The mechanical insulation industry has numerous standards upon which to rely related to material, like ASTM, but the industry is lacking in application details or standards. Providing as much specificity as possible related to application methods or procedures is very helpful in providing clarity, especially when you consider there are potentially multiple approaches and regional differences.One significant factor that is often overlooked or misunderstood is that mechanical insulation is a system that can include an array of components. Simply focusing on the primary insulation can be problematic.
  • Review references to determine if conflicts may have been created and, if so, address which one governs.
    Understandably, for multiple reasons, specification developers often include comments like “in accordance with manufacturers specifications” or “in accordance with installation guides.” That type of simple reference basically incorporates those documents into the specification. What if those references introduce conflicting information, include other reference documents, create additional scope of work, etc.? Which document governs?Should those references not be reviewed before listing and the developer address any conflicts or other potential differences? Sometimes a simple reference, although meant with the best intentions, can be problematic.
  • Establish review and inspection processes to monitor progress to ensure expected results. Several factors need to be considered with this discussion.
  • There is general consensus that the mechanical insulation knowledge base
    within the engineering and facility owner communities is slowly dwindling. It is
    common for individuals in these groups to have only basic knowledge, with limited actual experience.
  • Individuals within engineering and design firms are spending less time monitoring
    project site practices in the field. In many cases, they never hear about the insulation after the design stage unless a problem is identified, and then it may be too late.
  • Insulation systems are getting more complex, with more options and alternatives than ever before. The complexity of insulation systems, combined with the dwindling knowledge, drives the need for inspection.
  • The shortage of experienced, qualified workers continues to be problematic. When coupled with the demand for increased productivity, the shortage could be a recipe for significant problems.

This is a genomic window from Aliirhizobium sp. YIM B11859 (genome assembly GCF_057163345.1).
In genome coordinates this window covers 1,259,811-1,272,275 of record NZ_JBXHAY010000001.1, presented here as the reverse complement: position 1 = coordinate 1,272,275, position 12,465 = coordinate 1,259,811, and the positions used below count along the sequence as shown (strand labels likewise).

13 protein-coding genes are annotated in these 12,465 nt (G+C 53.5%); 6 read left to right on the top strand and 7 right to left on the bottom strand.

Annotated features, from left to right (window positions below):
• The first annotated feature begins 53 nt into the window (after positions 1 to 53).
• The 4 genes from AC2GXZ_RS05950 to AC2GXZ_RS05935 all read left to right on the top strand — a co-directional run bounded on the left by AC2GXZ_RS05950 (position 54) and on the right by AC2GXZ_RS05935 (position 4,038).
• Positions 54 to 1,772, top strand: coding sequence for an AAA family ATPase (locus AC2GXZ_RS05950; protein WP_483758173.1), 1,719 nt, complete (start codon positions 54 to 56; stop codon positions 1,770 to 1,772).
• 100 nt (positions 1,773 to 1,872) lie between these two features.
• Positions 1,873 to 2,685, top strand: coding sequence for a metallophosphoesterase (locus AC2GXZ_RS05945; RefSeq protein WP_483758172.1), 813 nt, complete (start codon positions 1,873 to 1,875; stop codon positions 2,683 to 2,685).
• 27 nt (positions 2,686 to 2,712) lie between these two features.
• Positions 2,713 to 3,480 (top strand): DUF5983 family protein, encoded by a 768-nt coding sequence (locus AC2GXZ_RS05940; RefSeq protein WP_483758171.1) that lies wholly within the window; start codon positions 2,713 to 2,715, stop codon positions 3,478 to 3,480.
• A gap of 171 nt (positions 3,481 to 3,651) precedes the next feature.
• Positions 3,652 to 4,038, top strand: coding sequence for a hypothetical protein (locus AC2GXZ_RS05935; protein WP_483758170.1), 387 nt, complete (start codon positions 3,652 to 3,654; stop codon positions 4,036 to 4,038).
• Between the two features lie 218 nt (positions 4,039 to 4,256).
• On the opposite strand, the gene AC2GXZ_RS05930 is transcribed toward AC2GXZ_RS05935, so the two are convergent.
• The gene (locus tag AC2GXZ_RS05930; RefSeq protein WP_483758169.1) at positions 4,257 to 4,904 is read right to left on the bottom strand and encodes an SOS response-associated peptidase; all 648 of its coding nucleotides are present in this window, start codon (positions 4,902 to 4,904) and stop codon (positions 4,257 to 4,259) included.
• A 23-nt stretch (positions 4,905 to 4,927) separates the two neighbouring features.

• Construction schedules continue to be compressed. It seems as though owners are pushing to save cost by compressing schedules and pushing critical details downstream. This is a key reason why projects are—being started, requests for insulation quotations received, and contracts awarded—with incomplete drawings and insulation is requested to be installed between weld joints.
  • It has been estimated that insulation contractors are faced with reworking, on average, 20% of their work due to damage created by others, especially craft contractors on the site. This is a reality that, in most cases, is not addressed in specifications.
  • Improper installation can lead to other problems, like corrosion under insulation and safety-related matters etc., many of which may not be detected for months or years.

These considerations alone, and there are others, are more than sufficient reasons for the design and facility owner communities to include the mechanical insulation inspection process in project specifications and maintenance operations. Does inspection cost money? Yes, initially—but does it really, in the long run? Why is inspection so prevalent in other industry sectors? There must have been a need. The need is long overdue for mechanical insulation.

What Can Be Done?

The solution is to turn a poor specification into a good specification sooner than later and maintain it. Nothing lasts forever. Each project is different. Insulation systems are continually being improved: New products are introduced in the market, while some products become obsolete. Codes and standards change regularly.

What are the remedies to eliminate the creation of a poor specification? That answer will vary depending upon whom you ask, but there are a few core areas that are probably on all lists—especially for the design/engineering firm and facility owners.

  • Understand why insulation is needed and focus on the applicable design objectives and considerations.
  • Examine the project specification and truly dissect it to uncover potential inconsistences and incomplete, outdated, or incorrect information. Do not hesitate to ask industry for help.
  • Examine guide, master, project, and facility owners’ specifications and standards, and do not hold back on comments or suggestions.
  • Provide continuing mechanical insulation product and system educational opportunities for all members of your company.
  • Push industry to provide standards and educational programs and opportunities.
  • Inspect what you expect. Support the inspection of mechanical insulation systems, which will not only point out areas within a specification that require clarification in an unbiased and constructive manner, but also serve as an educational tool for all involved. That will ultimately raise the bar for all industry segments.
  • Continually update core specifications and/or company standards to incorporate lessons learned and new products or application methods.


Clear, concise, up-to-date, complete, and accurate mechanical insulation specifications are essential to achieve project and facility owner goals. They help one obtain accurate and comparable proposals, achieve schedule targets, stay within budget guidelines, achieve the desired outcome for which the mechanical insulation system was designed, and support facility owners in obtaining their operational goals.

It is more important now than even for the mechanical insulation industry and the design and facility owners’ communities to realize the need and work together to improve mechanical insulation specifications.